•    Every movement calling Muslims to “unite in Makkah” is a perverse deviation. That holds true of Wahhabism, Salafism and Deobandism. Makkah was the land of kufr. The Prophet, Sallallāhu ‘alayhi wa-Sallam, migrated from Makkah to al-Madīnah. He, Sallallāhu ‘alayhi wa-Sallam, did not rule in Makkah. No Islamic rule was ever located in Makkah.
•    Islam (and we are no longer going to define it as pure, original, classical or whatever, since they are mere transient expediencies to facilitate understanding for a while) manifested in its full primal splendour in al-Madīnah. Whoever calls to the real thing, to the Islam stressed by the noble hadīth, calls to al-Madīnah. That includes a call to governance, hukm, which is indissolubly tied to the Prophetic City.
•    Whoever calls Muslims to “Makkah” is opposed to the real thing.
•    If Islam coils back in its hole and gathers itself in it (gathering force thereby as a potentized reality), it ineluctably means that in its true dimension it is the property of a minority. Billions might be there, but it is that minority who matters. It follows that misguided groups such as “the Salafis”, who deem themselves the rescued minority while in actual fact they are an expanding force of millions occupying all the never centers of Islamic society (governments, media, mosques, educational institutions, publishing houses, websites and so on), cannot be the thing. They cannot be the troop of goodness busy reestablishing the Madinan splendour.
•    Movements which call for the dilution of Islam and away from the Madinan way (thus away from hukm) are not the thing and are in fact opposed to it.
•    That applies to all forms of “moderate” Islam or pacifist minimalism.
•    That is so in particular of two fashionable trends: Ahl al-Baytism and Neo-Traditionalism.

Peaceful Ahl al-Baytism:

•    In its essence, it is grounded in a disorder of the psyche. It propagates the depressing un-Islamic thesis that political rule is intrinsically evil, unjust and corrupt; unless, in exceptional circumstances, it is entrusted to the offspring from one solitary blood line.
•    Therefore, either one is a doomed martyr extolled as such and rewarded by the monuments of memory and in the Next Life, or the only recommended approach is to leave politics to its corrupt practitioners. Heart-cleansing is the undivided focus.
•    Ahl al-Baytism is purged Shī`ism for Ahl as-Sunnah, and logically antagonizes the Madinan way which sees Islam as a totality, to be enacted as a whole, as understood by Ibn Kīrān and by his predecessors over 12 and ½ centuries.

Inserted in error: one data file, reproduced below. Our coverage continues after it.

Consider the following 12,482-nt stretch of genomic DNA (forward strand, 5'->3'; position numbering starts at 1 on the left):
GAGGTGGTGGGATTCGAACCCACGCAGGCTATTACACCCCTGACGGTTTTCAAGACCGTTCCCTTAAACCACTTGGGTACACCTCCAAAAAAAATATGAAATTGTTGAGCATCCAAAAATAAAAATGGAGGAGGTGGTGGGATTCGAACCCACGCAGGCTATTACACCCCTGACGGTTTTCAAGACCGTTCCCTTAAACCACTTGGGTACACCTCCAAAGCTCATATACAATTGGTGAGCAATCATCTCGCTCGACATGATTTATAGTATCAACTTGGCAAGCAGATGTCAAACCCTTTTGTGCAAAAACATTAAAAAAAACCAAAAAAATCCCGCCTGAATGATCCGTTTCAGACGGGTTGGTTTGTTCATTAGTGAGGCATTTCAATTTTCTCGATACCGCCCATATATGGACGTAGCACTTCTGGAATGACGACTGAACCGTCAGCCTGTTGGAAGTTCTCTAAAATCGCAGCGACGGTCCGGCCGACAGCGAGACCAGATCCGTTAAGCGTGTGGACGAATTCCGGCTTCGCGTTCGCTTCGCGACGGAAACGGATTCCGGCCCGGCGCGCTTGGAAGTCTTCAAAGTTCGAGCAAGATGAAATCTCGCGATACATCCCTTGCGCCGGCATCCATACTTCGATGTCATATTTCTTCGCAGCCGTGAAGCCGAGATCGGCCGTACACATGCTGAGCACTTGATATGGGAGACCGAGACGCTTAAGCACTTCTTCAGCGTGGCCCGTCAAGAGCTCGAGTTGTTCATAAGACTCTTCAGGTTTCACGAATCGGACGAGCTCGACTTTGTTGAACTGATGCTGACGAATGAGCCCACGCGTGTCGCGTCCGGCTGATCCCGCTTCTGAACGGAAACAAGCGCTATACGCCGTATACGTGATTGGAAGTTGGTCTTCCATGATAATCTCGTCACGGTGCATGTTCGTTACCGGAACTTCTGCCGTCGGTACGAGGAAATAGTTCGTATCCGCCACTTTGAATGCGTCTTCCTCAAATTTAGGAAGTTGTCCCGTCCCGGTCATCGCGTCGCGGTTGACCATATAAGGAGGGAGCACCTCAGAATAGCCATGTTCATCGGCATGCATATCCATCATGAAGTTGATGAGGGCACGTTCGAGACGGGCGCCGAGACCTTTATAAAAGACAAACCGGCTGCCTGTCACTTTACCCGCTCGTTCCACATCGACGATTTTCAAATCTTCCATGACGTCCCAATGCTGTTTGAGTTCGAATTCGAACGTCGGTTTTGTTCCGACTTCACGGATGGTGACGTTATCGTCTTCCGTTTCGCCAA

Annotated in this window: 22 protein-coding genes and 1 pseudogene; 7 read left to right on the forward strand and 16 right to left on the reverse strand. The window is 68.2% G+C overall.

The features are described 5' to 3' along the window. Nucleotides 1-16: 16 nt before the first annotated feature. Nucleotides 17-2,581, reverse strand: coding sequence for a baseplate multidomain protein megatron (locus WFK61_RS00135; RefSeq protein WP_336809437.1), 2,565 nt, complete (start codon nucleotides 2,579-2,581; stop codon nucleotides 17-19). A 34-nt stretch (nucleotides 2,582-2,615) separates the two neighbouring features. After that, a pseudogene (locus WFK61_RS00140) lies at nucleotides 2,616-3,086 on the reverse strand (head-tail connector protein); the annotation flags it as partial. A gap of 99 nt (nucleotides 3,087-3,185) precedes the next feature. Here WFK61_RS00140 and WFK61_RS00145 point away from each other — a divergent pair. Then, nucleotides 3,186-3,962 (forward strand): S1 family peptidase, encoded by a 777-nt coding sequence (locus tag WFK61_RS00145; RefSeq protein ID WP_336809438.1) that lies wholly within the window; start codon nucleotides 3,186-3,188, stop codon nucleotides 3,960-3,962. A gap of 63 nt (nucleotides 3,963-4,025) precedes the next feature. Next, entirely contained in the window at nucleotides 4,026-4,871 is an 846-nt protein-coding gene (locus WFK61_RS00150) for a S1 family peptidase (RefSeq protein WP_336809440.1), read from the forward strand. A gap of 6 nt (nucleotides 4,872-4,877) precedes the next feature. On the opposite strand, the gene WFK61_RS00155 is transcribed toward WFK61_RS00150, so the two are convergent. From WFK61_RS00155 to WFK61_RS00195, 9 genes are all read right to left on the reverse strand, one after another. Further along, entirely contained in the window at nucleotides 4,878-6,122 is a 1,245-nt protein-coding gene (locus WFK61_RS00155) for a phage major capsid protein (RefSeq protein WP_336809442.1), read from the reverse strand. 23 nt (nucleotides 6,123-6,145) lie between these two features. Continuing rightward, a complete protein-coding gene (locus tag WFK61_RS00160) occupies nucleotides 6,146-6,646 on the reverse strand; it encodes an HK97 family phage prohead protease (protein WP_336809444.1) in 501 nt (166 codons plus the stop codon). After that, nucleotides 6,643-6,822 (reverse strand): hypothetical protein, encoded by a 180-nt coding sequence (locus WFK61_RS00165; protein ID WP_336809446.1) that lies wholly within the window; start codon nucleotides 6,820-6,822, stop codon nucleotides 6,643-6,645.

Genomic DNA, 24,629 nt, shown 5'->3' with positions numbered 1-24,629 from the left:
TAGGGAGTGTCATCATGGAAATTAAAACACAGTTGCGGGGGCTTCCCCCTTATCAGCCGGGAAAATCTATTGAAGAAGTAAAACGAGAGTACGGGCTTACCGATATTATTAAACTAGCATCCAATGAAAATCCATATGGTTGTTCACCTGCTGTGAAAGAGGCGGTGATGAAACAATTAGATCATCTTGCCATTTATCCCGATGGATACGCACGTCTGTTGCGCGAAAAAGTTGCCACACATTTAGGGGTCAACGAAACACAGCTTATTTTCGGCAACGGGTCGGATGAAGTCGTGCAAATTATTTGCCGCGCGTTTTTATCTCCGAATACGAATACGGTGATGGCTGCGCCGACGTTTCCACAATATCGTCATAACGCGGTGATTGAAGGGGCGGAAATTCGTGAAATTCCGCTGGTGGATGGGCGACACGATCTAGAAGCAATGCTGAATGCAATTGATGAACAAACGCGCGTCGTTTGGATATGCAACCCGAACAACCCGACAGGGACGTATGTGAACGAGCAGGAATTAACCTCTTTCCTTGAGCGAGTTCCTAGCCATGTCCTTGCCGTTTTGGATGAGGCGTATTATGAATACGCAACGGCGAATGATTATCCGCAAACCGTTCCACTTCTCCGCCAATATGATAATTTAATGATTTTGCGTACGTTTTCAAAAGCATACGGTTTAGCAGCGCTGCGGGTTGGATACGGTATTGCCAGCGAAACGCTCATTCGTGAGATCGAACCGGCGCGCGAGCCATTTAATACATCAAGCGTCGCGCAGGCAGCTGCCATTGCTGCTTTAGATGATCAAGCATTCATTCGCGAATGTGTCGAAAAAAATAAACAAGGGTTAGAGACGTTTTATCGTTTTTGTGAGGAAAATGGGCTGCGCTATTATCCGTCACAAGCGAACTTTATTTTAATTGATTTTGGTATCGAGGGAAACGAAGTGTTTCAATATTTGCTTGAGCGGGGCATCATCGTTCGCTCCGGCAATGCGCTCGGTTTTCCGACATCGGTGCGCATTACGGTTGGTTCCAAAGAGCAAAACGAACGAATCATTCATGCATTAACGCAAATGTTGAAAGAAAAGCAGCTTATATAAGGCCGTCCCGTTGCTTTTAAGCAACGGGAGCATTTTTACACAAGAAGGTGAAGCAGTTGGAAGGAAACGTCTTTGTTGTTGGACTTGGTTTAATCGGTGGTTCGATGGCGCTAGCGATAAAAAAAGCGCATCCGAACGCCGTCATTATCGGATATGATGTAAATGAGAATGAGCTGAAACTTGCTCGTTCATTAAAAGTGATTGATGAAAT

Neo-Traditionalism:

•    Given that hukm was the first fastening bond of Islam to be loosened, it is unwise to concern ourselves with its restoration and with inviting Muslims to restore it, beginning with the implementation of mu`āmalāt (family affairs, proprietary justice, assessment of torts, Sharī`ah arbitration, proper distribution of deceased estates and so forth). Salvific force is confined to acts of worship, character reform, individualized morality and their like.
•    Judges are jettisoned in favour of social workers or marriage counselors. Rihlah intensive substitutes for anachronistic jihād.
•    Reliance is placed on a constellation of galactic tutors and orators, which unlike Ahl al-Baytism are drawn from an unlimited genetic pool: A velayat-e-faqih which peacefully operates on the planes of ‘ibādāt, doctrinal beliefs and ihsān. The one exercising guardianship over the rest of the ummah is no longer a jurist as classically understood, still less a judicial officer attached to an empowered political class. He is closer to a Rabbi joining scholastic knowledge and spiritual training. In the absence of hukm, he fits ideally into the post-Age of Occultation for Sunnis.  

Migration has manifold strata as we have seen.
Relocating from the falsehood of kufr to truth is an imperative, but no less indispensable is the migration of the strangers from internal sabotage works.
We are expatriates from the continent of falsehood, all of it, whether surfacing within or without.
Board the Ark of knowledge and bid farewell to ignorance as you journey back to our homeland in the Illuminated City.
Allah will vest you in the attire of triumphal death or victorious survival.